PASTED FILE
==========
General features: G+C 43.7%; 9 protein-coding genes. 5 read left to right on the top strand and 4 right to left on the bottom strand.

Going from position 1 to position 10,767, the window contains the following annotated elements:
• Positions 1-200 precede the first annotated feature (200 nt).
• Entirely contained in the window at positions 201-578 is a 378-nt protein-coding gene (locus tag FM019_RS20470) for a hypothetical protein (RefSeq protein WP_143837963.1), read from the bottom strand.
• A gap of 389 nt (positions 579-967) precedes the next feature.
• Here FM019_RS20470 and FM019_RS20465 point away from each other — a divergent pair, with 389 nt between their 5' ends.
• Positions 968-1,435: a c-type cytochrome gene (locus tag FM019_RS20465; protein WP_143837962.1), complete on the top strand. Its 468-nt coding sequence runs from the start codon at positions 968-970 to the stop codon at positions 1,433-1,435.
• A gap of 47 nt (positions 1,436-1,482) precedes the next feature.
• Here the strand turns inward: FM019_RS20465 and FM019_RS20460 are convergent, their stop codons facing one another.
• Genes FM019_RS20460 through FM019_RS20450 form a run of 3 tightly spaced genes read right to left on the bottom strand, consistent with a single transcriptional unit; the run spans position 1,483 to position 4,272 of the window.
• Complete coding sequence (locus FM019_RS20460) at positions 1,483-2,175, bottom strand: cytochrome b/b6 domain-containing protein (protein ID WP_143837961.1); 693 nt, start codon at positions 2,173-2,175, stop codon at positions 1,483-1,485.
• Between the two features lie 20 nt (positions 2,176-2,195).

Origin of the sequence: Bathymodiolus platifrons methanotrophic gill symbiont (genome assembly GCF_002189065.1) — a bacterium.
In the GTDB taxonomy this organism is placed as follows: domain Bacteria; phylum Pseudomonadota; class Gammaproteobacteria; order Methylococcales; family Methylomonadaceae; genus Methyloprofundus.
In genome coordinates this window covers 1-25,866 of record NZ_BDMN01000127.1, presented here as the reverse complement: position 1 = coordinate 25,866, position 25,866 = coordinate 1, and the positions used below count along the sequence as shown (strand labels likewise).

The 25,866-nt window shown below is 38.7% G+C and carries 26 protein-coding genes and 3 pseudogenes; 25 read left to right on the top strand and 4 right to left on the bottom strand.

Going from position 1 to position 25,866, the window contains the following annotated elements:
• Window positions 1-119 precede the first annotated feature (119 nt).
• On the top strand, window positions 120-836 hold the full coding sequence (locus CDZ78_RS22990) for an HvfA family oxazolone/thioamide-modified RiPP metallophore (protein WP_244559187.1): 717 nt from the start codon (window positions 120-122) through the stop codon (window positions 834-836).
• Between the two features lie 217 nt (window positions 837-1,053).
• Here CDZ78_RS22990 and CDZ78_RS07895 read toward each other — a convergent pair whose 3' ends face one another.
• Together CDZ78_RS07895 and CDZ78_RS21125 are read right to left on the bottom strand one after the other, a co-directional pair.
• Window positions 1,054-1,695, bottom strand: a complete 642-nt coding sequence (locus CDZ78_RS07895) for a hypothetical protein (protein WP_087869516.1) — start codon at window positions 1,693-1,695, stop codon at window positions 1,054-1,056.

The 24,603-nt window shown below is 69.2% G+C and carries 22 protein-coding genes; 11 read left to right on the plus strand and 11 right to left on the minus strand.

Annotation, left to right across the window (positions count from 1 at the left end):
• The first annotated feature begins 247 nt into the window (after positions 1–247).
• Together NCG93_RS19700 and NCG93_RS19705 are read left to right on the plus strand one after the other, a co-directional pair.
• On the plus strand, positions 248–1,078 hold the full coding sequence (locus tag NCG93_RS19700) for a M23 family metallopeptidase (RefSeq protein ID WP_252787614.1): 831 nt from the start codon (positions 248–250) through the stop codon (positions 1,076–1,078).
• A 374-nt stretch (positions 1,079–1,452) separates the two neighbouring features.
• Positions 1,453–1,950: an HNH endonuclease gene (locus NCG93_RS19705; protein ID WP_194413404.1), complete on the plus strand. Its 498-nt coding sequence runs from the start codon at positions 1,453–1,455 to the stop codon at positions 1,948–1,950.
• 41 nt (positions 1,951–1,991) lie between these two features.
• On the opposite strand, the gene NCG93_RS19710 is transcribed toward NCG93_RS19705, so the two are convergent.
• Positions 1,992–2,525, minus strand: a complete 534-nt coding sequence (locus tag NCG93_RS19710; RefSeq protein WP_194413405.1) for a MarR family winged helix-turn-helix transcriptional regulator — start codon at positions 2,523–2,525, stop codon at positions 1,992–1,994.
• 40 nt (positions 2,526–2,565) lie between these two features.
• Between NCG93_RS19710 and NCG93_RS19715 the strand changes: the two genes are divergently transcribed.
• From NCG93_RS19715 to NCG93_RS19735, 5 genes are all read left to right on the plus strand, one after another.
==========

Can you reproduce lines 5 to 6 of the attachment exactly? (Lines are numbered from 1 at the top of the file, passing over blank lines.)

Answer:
• A gap of 389 nt (positions 579-967) precedes the next feature.
• Here FM019_RS20470 and FM019_RS20465 point away from each other — a divergent pair, with 389 nt between their 5' ends.